The funny thing about the Four Seasons is that back when they first came out they were actually mistaken as a black group. "Sherry" not only made it to #1 on the Billboard Pop Singles chart, but also topped the Billboard Black Singles chart! The group's next single, "Big Girls Don't Cry" (apparently neither do guys without testicles) also top both the Billboard Pop and Black Singles charts. A cover of "Ain't That A Shame" went to #22 on the Pop charts, while their next original single "Candy Girl" reached #3 on the Pop charts and #13 on the Black Singles charts. After a string of singles that charted unimpressively, the last Four Seasons single of 1963, "Walk Like A Man" (and sing like a bitch) became the group's third #1 hit within a one year span (not to mention reaching #3 on the Black charts).
1964 signified the end of Rock's first dark age with the British Invasion. As the Limeys showed the Yanks how to rock once again most of these pussy "doo-wop" groups fell to the wayside. Unfortunately, the Four Seasons managed to weather the storm and remain popular. In fact, 1964 was a very successful year for Valli and his fellow Guineas, as every single they released, save one, managed to score spots in the Top 30. The most notable of these include "Dawn (Go Away)" (#3 Pop), and "Rag Doll", which became their fourth #1 hit. The group was no longer appearing on the Black Singles chart, but I am unsure if it was due to the discontinuation of the Black Singles chart or due to everyone finally figuring out that these guys are definately not black; in fact they are so far from black they are transparent.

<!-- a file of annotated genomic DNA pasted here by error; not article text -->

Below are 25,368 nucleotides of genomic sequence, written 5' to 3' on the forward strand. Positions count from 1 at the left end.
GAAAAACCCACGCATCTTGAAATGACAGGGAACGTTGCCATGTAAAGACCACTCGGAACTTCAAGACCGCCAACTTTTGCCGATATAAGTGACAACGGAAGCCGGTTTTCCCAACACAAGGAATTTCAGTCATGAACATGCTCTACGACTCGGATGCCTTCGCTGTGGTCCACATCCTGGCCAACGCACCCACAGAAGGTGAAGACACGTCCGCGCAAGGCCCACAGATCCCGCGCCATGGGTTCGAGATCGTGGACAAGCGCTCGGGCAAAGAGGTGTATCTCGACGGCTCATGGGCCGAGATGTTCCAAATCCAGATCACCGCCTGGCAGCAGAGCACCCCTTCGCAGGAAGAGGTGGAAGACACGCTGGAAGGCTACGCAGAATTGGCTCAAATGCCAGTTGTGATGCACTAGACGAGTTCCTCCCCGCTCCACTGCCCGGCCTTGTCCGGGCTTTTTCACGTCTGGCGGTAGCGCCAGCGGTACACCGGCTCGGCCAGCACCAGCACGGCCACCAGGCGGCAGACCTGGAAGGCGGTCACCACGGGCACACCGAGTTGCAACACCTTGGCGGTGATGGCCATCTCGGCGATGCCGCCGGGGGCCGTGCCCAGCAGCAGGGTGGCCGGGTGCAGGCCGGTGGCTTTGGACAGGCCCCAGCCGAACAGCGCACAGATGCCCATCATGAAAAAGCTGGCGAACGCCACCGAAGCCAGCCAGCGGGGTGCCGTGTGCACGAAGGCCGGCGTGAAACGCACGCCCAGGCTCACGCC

The Four Seasons began to lose steam while still charting as the social climate of the US changed and the public became less tolerant of a bunch of clean-cut douche bags whom parents gladly let their children listen to and let their daughters develop crushes on. The Seasons scored a #3 single with "Let's Hang On" in 1965, and for the most part still managed to chart respectably. Their days as top draw however seemed to be at an end. In 1966-1967 the highest they would chart would be #9, which they did three times in that span ("I've Got You Under My Skin", "Working My Way Back To You", and "C'mon Marianne"). The group finished out the "Turbulent '60's" with a bunch of singles that were considered disappointments.
After 1970's "Patch of Blue" finished at a disappointing #95, the group went on a five year haitus. In 1975 the Four Seasons made a dreaded come back with "Who Loves You", which made #3 on the Pop charts and also appeared on such varied charts as Adult/Contemporary and Disco. Their comeback would be complete the following year with their biggest single to date: "December 1963 (Oh, What A Night)". It was the group's fifth and final #1 song, and perhaps the most annoying of all. This is probably the only Four Seasons song to get constant airplay on Classic Rock stations (which typically play tunes from later periods than "oldies" stations do, or at least tend to play slightly harder music).
Their chart-topping days long behind them, and many different band changes that I felt weren't relevant enough to dicuss here, the Four Seasons continue to perform to this day. The fact that such shitty, unworth-while music gets to be so popular pisses me off immensely. I mean c'mon, there is nothing there. No substance, no depth, no NOTHING! Alas, I am shouting at a brick wall; after all, take a listen at the shit that passes for music today. Some would say to me "Hey Jim, at least the Four Seasons were better than (insert current popular act here)"; to which I say they absolutely were not. The Four Seasons were/are just as awful as the shit you see/hear on MTV nowadays.
If the Four Seasons taught us anything, hopefully it's that no matter how much money you can make, nothing is worth getting your balls chopped off for.
The Four Seasons, music...that sucks!